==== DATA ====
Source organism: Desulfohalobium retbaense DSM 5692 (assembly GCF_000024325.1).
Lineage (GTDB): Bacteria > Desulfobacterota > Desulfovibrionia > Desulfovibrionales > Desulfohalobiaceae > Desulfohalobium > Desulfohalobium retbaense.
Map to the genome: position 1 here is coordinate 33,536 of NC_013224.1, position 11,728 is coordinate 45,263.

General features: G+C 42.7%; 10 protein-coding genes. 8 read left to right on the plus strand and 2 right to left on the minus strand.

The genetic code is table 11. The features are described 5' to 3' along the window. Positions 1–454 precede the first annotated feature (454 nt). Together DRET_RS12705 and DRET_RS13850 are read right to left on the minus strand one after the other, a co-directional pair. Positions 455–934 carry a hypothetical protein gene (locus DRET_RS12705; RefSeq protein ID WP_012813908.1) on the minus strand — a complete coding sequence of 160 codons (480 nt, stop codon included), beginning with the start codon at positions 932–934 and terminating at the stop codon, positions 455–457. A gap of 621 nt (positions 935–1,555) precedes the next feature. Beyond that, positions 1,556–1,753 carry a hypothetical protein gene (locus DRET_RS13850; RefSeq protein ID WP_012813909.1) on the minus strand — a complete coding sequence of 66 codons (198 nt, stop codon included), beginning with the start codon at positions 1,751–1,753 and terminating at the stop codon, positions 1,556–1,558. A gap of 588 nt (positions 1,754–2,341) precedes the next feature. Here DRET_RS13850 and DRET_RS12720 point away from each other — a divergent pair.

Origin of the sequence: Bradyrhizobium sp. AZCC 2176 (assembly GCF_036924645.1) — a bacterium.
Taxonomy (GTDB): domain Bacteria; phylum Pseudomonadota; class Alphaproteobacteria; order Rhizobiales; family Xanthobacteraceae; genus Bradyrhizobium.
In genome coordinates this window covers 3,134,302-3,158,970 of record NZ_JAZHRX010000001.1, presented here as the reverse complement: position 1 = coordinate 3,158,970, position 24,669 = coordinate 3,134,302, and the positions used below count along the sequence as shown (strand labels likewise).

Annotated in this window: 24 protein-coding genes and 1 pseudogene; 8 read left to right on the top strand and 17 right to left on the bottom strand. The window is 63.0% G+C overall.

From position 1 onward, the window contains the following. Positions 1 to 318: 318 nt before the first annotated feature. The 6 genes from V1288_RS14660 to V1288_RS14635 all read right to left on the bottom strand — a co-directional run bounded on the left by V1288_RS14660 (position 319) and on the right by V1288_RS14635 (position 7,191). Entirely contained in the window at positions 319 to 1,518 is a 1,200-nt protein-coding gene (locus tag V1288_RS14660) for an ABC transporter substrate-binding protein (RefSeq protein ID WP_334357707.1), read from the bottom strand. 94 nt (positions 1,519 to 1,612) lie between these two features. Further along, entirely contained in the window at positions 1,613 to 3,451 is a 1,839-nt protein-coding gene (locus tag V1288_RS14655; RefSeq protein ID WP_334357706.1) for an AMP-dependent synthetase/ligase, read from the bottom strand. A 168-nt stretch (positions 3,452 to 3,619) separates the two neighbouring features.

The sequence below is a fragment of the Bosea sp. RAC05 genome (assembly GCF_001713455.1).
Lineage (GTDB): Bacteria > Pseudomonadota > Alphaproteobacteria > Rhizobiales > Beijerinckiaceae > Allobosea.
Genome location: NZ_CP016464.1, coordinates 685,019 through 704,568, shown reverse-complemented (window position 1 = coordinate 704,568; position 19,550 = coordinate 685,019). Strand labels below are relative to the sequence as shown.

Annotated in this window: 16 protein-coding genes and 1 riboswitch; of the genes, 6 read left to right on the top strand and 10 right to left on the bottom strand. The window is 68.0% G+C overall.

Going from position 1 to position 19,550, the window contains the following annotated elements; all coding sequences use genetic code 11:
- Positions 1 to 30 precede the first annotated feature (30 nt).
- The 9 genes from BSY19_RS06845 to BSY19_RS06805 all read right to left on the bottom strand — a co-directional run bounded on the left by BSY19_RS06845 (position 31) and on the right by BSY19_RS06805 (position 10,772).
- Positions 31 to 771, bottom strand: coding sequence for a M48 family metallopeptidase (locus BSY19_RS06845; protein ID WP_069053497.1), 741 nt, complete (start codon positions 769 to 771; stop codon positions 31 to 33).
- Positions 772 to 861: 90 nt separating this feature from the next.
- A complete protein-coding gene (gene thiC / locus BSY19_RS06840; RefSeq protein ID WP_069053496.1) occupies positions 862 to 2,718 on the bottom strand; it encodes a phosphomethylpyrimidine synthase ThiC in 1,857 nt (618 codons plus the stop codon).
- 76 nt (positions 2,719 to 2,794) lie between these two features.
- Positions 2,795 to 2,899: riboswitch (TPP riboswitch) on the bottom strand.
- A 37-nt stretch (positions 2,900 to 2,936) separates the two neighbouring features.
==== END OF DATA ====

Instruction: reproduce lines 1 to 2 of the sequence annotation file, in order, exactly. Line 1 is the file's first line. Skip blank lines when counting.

Source organism: Desulfohalobium retbaense DSM 5692 (assembly GCF_000024325.1).
Lineage (GTDB): Bacteria > Desulfobacterota > Desulfovibrionia > Desulfovibrionales > Desulfohalobiaceae > Desulfohalobium > Desulfohalobium retbaense.